The "classic" hillbilly stereotype reached its current characterization during the years of the Great Depression. The period of Appalachian out-migration, roughly from the 1930s through the 1950s, saw many mountain residents moving north to the Midwestern industrial cities of Chicago, Cleveland, Akron, and Detroit.

This movement to Northern society, which became known as the "Hillbilly Highway", brought these previously isolated communities into mainstream United States culture. In response, poor white mountaineers became central characters in newspapers, pamphlets, and eventually, motion pictures. Authors at the time were inspired by historical figures such as Davy Crockett and Daniel Boone. The mountaineer image transferred over to the 20th century where the "hillbilly" stereotype emerged.[3]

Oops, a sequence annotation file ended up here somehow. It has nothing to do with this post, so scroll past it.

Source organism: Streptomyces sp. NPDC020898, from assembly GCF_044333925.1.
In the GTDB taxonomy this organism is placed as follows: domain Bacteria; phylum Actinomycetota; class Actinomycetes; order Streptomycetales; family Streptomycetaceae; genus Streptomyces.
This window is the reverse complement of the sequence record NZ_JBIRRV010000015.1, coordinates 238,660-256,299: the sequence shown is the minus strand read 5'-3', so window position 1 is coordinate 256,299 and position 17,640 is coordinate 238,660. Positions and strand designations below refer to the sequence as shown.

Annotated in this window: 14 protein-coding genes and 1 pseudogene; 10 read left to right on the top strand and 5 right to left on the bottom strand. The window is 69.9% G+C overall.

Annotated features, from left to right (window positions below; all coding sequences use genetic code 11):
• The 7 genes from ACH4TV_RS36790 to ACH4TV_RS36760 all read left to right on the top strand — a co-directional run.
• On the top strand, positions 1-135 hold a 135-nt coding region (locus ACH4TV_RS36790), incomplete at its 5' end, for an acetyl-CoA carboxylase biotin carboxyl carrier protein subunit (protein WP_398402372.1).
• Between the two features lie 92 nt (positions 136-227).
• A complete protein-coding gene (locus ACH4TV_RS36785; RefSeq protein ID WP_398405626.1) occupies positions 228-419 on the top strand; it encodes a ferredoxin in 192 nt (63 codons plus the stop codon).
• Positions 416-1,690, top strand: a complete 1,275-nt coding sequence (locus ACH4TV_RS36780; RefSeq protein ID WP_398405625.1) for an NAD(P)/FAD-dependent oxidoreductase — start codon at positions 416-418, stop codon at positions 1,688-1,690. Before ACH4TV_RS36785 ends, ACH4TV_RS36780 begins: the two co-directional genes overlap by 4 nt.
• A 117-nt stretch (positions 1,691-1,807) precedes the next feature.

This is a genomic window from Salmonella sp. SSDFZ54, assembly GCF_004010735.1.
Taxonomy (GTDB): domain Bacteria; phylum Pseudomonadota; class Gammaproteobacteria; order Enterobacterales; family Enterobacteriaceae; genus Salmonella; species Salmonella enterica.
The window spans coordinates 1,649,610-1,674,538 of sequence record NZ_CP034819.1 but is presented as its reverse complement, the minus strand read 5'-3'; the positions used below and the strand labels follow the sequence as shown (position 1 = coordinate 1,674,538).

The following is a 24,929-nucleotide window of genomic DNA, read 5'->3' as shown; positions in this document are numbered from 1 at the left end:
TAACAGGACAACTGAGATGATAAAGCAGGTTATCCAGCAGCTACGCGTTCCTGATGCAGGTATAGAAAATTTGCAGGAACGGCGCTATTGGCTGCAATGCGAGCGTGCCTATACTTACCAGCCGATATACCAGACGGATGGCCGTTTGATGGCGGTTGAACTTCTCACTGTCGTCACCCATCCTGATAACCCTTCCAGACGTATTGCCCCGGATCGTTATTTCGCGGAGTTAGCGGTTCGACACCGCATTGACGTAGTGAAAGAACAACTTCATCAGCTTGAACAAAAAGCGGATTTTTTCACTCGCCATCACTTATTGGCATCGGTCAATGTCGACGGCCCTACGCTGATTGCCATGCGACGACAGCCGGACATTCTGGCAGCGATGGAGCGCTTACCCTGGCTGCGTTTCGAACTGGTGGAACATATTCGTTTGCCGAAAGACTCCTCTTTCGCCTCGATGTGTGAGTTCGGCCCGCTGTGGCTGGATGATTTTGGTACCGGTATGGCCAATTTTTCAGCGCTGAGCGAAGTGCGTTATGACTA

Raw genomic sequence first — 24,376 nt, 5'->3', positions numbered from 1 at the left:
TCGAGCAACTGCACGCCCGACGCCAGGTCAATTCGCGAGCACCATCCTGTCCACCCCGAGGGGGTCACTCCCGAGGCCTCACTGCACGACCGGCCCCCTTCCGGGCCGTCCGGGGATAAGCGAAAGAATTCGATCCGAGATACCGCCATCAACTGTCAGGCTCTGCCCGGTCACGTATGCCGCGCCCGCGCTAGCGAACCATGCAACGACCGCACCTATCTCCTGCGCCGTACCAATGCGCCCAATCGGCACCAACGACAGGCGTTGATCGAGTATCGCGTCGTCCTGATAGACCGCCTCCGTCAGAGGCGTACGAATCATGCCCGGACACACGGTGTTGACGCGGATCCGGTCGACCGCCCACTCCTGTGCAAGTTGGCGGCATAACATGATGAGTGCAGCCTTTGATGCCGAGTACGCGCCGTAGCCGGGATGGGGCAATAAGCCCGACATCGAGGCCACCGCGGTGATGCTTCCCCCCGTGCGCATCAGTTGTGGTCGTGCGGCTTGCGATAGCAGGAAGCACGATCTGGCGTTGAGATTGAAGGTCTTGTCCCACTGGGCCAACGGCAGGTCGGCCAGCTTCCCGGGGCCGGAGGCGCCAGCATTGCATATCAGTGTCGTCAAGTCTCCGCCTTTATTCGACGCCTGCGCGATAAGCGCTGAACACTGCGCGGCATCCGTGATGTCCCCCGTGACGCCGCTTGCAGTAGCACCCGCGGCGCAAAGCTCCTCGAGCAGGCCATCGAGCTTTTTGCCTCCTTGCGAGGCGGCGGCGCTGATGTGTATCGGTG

In popular culture[edit]

Pop culture has perpetuated the "hillbilly" stereotype. Scholarly works suggest that the media has exploited both the Appalachian region and people by classifying them as "hillbillies". These generalizations do not match the cultural experiences of Appalachians. Appalachians, like many other groups, do not subscribe to a single identity.[10] One of the issues associated with stereotyping is that it is profitable. When "hillbilly" became a widely used term, entrepreneurs saw a window for potential revenue. They "recycled" the image and brought it to life through various forms of media.[11]